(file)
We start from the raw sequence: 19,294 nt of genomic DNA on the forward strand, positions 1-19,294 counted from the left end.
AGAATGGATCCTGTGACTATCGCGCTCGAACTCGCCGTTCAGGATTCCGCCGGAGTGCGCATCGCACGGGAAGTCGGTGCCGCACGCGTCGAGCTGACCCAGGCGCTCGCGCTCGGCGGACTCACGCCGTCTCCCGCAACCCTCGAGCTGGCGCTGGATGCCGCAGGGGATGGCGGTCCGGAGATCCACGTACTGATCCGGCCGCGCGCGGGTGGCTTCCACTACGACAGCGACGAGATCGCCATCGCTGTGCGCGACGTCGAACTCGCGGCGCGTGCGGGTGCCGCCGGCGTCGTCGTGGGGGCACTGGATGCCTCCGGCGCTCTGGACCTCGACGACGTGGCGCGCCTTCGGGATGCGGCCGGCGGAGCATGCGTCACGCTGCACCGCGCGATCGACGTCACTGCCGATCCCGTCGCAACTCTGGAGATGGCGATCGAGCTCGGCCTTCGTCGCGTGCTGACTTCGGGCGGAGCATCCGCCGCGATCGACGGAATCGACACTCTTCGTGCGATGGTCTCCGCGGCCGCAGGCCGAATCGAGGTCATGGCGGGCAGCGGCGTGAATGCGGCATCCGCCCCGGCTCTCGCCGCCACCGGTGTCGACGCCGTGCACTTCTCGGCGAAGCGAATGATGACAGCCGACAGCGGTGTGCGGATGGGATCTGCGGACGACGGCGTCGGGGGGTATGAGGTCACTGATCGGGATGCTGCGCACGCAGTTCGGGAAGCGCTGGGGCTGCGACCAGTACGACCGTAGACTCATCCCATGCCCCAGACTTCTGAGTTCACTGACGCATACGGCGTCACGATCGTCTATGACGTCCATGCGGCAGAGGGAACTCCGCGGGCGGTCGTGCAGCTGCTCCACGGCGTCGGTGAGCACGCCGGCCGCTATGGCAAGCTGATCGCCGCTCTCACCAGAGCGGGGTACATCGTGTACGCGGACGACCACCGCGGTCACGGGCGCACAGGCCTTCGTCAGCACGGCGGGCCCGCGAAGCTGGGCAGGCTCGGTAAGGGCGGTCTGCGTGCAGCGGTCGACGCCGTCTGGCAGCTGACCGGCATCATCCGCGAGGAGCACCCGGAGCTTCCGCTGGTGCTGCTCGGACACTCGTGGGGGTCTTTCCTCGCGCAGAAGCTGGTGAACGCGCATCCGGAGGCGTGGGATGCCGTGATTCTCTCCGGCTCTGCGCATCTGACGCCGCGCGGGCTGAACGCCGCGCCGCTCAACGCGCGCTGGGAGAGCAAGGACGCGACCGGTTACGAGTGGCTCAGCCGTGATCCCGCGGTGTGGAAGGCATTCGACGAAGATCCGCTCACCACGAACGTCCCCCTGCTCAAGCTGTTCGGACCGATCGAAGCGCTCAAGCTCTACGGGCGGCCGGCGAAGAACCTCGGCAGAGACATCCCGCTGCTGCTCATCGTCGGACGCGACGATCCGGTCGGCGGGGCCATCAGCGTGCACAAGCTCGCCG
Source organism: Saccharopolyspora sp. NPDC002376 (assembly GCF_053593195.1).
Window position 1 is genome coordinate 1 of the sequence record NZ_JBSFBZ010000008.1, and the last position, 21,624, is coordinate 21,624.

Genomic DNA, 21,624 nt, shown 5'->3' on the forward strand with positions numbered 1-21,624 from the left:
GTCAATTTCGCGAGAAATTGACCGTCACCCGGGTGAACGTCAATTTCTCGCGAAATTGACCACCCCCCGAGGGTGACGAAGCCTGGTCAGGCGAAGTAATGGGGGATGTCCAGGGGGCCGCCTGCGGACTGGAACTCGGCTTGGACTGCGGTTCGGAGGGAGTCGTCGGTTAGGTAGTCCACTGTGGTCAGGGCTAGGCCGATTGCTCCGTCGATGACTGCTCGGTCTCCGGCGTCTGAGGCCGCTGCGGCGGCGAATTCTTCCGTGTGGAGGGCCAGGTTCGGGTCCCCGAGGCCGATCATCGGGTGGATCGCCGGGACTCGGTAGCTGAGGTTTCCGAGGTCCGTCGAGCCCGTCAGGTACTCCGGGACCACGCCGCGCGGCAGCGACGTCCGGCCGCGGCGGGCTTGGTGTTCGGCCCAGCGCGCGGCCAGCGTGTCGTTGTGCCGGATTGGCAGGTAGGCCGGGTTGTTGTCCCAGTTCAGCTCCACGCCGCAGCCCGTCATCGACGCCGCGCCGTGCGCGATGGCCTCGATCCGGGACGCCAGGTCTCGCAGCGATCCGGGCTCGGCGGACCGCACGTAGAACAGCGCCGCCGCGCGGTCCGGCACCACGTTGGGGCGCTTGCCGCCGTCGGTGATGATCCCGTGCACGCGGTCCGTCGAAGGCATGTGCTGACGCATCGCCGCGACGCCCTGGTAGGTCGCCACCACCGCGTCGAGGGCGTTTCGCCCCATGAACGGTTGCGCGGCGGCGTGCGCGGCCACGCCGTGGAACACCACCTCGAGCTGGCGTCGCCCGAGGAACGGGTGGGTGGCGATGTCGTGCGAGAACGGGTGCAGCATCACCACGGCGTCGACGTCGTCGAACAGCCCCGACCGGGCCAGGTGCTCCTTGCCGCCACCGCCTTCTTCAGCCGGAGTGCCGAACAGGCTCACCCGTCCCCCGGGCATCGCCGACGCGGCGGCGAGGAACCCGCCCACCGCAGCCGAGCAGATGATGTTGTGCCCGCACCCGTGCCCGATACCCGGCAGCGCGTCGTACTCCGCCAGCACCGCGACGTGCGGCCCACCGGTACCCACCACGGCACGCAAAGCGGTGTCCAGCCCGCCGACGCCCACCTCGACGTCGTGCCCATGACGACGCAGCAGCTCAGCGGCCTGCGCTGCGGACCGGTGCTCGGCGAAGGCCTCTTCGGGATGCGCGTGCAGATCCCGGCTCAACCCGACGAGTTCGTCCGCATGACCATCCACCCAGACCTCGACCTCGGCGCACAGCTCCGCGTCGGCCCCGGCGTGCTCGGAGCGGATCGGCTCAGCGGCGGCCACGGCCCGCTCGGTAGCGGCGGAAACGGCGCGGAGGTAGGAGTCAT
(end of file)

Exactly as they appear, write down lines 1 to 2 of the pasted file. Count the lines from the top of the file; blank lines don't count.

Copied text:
We start from the raw sequence: 19,294 nt of genomic DNA on the forward strand, positions 1-19,294 counted from the left end.
AGAATGGATCCTGTGACTATCGCGCTCGAACTCGCCGTTCAGGATTCCGCCGGAGTGCGCATCGCACGGGAAGTCGGTGCCGCACGCGTCGAGCTGACCCAGGCGCTCGCGCTCGGCGGACTCACGCCGTCTCCCGCAACCCTCGAGCTGGCGCTGGATGCCGCAGGGGATGGCGGTCCGGAGATCCACGTACTGATCCGGCCGCGCGCGGGTGGCTTCCACTACGACAGCGACGAGATCGCCATCGCTGTGCGCGACGTCGAACTCGCGGCGCGTGCGGGTGCCGCCGGCGTCGTCGTGGGGGCACTGGATGCCTCCGGCGCTCTGGACCTCGACGACGTGGCGCGCCTTCGGGATGCGGCCGGCGGAGCATGCGTCACGCTGCACCGCGCGATCGACGTCACTGCCGATCCCGTCGCAACTCTGGAGATGGCGATCGAGCTCGGCCTTCGTCGCGTGCTGACTTCGGGCGGAGCATCCGCCGCGATCGACGGAATCGACACTCTTCGTGCGATGGTCTCCGCGGCCGCAGGCCGAATCGAGGTCATGGCGGGCAGCGGCGTGAATGCGGCATCCGCCCCGGCTCTCGCCGCCACCGGTGTCGACGCCGTGCACTTCTCGGCGAAGCGAATGATGACAGCCGACAGCGGTGTGCGGATGGGATCTGCGGACGACGGCGTCGGGGGGTATGAGGTCACTGATCGGGATGCTGCGCACGCAGTTCGGGAAGCGCTGGGGCTGCGACCAGTACGACCGTAGACTCATCCCATGCCCCAGACTTCTGAGTTCACTGACGCATACGGCGTCACGATCGTCTATGACGTCCATGCGGCAGAGGGAACTCCGCGGGCGGTCGTGCAGCTGCTCCACGGCGTCGGTGAGCACGCCGGCCGCTATGGCAAGCTGATCGCCGCTCTCACCAGAGCGGGGTACATCGTGTACGCGGACGACCACCGCGGTCACGGGCGCACAGGCCTTCGTCAGCACGGCGGGCCCGCGAAGCTGGGCAGGCTCGGTAAGGGCGGTCTGCGTGCAGCGGTCGACGCCGTCTGGCAGCTGACCGGCATCATCCGCGAGGAGCACCCGGAGCTTCCGCTGGTGCTGCTCGGACACTCGTGGGGGTCTTTCCTCGCGCAGAAGCTGGTGAACGCGCATCCGGAGGCGTGGGATGCCGTGATTCTCTCCGGCTCTGCGCATCTGACGCCGCGCGGGCTGAACGCCGCGCCGCTCAACGCGCGCTGGGAGAGCAAGGACGCGACCGGTTACGAGTGGCTCAGCCGTGATCCCGCGGTGTGGAAGGCATTCGACGAAGATCCGCTCACCACGAACGTCCCCCTGCTCAAGCTGTTCGGACCGATCGAAGCGCTCAAGCTCTACGGGCGGCCGGCGAAGAACCTCGGCAGAGACATCCCGCTGCTGCTCATCGTCGGACGCGACGATCCGGTCGGCGGGGCCATCAGCGTGCACAAGCTCGCCG